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Posts posted by peteski

  1. 5 hours ago, BlackSheep214 said:

    Oh I pay attention in my area. Some of the rich folks are too cheap to buy them or prefer an automobile to fit their lifestyle. I'm talking Audis, Mercedes, Lexus, Cadillac/Lincoln SUVs, Corvettes, etc...

    Some of the luxury makes you mentioned now have EVs too, and more will be coming in the future.

  2. 3 hours ago, Vintage AMT said:

    I like the feel in the seat when I stomp on this.*


     Pretty sure I won't get that with an EV!! Too each his own I guessB)

    Question?  Have you ever driven an  EV?


    I have, and I was amazed at the instant and silent acceleration. No throttle lag or turbo lag - it just goes instantly!  Not only I was pushed into the seat, I could feel the blood draining back from my face! Electric motor have maximum torque at zero RPMs,  And this was a plain Tesla Model 3 (low end Tesla). 

    That ride in the Tesla was a birthday gift from my GF last October. She heard me mention few times that I would like to experience driving an electric car (like the brake-less driving, and fast acceleration) - well, I did experience all that.  She rented that Tesla for one day, and we both drove it.  I think it was the best birthday gift I ever got.

    If you have the funds to do it, I highly recommend to rent one of the EVs for a day. It will change your view about those vehicles.  These are not little put-put toys. EVs are real cars with  lots of power.

    • Like 1
  3. I was building models long before any sort of social media or even Internet.  I read modeling magazines, and visited hobby shops. Both excellent sources of information. At some point I joined local modeling club and that was like an "in-person forum".  Opinions and modeling techniques are freely exchanged in real time between club members. Then I joined few online forums while still reading magazines and being a club member.  "Physical" (not  online) model contests are also excellent places for learning techniques and exchanging info with others face-to-face.

    I have no desire or time to join FB or watch hours of YouTube videos. If the online forums disappear, I'll survive. If the model club breaks disbands,   I'll just go back to being a lone-wolf modeler (if I'm still alive).  It is not that complicated, or the end of the world.

    • Like 2
  4. Sharks do not have metallic-sheen scales.  They have skin.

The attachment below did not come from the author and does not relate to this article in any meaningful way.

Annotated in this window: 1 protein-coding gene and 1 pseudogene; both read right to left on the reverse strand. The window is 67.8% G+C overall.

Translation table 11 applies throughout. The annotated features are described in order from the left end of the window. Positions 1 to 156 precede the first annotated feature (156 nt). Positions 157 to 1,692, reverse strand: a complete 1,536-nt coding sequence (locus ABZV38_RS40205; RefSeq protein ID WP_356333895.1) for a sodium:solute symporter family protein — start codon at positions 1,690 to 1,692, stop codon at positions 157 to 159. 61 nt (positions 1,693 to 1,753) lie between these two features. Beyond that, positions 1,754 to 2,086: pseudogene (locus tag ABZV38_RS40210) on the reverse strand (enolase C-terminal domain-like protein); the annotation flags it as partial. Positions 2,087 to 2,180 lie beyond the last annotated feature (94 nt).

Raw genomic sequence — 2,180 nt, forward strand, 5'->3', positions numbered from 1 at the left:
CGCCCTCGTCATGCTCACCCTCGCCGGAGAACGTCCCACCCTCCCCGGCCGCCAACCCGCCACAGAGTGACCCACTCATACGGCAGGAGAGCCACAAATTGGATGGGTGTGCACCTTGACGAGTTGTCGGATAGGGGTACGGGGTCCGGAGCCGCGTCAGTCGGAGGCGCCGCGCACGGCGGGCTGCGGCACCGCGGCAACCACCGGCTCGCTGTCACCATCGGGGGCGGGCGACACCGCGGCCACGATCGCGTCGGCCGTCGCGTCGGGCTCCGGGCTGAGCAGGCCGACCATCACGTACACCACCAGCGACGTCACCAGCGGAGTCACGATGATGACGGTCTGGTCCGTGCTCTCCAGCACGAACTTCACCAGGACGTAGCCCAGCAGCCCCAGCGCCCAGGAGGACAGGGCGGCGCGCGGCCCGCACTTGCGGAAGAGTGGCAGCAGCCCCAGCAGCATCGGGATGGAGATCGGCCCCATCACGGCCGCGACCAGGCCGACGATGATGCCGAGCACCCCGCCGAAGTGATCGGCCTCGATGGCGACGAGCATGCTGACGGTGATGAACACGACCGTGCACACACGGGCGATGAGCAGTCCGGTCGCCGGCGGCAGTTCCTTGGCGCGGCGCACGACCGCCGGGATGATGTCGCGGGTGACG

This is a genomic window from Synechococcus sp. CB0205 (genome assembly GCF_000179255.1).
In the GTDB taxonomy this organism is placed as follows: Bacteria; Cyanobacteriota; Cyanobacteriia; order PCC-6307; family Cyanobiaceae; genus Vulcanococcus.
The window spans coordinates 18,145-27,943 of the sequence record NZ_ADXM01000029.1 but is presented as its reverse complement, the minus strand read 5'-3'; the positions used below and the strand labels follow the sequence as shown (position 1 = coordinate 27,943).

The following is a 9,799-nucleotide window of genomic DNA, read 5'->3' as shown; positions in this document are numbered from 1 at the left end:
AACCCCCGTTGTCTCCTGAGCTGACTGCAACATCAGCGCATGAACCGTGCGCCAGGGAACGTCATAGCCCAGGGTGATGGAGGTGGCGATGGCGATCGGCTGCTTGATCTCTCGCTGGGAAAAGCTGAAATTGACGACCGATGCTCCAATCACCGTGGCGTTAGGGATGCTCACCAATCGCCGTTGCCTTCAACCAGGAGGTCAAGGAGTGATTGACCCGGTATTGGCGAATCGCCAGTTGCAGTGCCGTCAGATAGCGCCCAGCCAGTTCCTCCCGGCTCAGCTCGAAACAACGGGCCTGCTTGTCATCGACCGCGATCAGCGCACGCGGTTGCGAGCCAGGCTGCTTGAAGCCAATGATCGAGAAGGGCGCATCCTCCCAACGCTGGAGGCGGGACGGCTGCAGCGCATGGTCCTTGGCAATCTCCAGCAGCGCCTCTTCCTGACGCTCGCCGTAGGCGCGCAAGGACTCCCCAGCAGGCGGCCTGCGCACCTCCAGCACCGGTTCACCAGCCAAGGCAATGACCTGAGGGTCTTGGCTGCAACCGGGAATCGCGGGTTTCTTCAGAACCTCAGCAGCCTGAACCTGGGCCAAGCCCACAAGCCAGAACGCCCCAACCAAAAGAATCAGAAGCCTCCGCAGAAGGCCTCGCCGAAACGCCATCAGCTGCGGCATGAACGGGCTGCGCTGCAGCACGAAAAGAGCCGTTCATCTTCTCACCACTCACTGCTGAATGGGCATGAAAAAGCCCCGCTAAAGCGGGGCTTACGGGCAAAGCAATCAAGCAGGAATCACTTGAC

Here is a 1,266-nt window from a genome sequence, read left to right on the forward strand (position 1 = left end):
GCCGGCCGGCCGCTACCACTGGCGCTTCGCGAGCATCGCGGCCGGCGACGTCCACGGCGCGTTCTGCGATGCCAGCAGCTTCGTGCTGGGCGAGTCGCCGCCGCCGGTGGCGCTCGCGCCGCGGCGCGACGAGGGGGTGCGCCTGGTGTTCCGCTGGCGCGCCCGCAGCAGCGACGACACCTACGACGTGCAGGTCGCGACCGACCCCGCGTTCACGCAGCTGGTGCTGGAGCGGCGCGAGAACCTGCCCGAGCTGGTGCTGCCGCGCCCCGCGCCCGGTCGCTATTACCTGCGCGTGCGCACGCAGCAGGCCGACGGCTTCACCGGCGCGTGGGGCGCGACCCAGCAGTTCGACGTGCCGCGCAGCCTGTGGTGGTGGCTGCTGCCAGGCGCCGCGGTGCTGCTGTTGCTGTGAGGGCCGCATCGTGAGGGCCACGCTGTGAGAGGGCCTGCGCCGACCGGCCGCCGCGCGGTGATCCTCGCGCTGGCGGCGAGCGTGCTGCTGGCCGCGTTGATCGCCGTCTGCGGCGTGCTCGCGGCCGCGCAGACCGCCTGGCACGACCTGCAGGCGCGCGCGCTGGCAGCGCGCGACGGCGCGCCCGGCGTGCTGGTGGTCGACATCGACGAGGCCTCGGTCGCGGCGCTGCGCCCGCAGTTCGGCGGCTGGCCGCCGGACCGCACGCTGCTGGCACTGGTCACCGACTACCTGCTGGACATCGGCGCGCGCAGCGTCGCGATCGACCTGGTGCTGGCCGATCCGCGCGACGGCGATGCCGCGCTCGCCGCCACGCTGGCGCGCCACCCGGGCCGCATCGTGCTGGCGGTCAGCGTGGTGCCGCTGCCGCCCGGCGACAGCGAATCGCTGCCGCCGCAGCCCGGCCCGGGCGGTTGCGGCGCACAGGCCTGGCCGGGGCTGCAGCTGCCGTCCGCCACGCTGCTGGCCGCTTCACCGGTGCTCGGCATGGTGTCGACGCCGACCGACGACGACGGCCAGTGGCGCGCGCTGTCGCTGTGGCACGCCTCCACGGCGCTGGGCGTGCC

The lower part of a shark would be light gray (as one of the earlier photos shows), not silver or metallic or color shifting. The article above confirms that.  I have the promo (assembled) model and the lower part is factory-sprayed silver, which as we know is incorrect.

  5. 3 hours ago, thegeneralbushdiy said:

    Certainly, using acetate for crafting the vent windows of your convertible kit body sounds like a great idea to achieve a more realistic look. Acetate is often preferred for such applications due to its flexibility and ease of shaping.

    Do you actually have a source of real acetate?

    Not picking on you specifically, "Acetate" is a old name for clear plastic sheets, colloquially used for decades by modelers. I doubt that any of the clear sheets available to modelers today are actual acetate.  They can be Plexiglas/acrylic, Lexan, PVC, PETG, Polyester or similar materials (and of course the clear polystyrene you mentioned).  Those materials all have slightly different properties.  Pigeon-holing them under the name "acetate" IMO does a disservice to modelers.  Sorry, but I had to mention this.

  6. There are lots of EV here in the New  England region.  I'm actually surprised just how many there are.  Over a decade ago I used to play "count the Priuses" game on the highway, and there were plenty. Past few years I used to play "count the Teslas". Today there still are quite a few Teslas (which are easy to spot), but just as many as Teslas, there are lots of other fully electric cars from from many different IC car manufacturers, and those EVs look list like any other IC based cars, so they are hard to spot. But if you pay attention, there are plenty of EVs around.  At least around here.

  7. 2 hours ago, ewetwo said:

    Worth a try. I have the cans upside down now so I can see which ones leaked. Maybe I should keep all my cans upside down LOL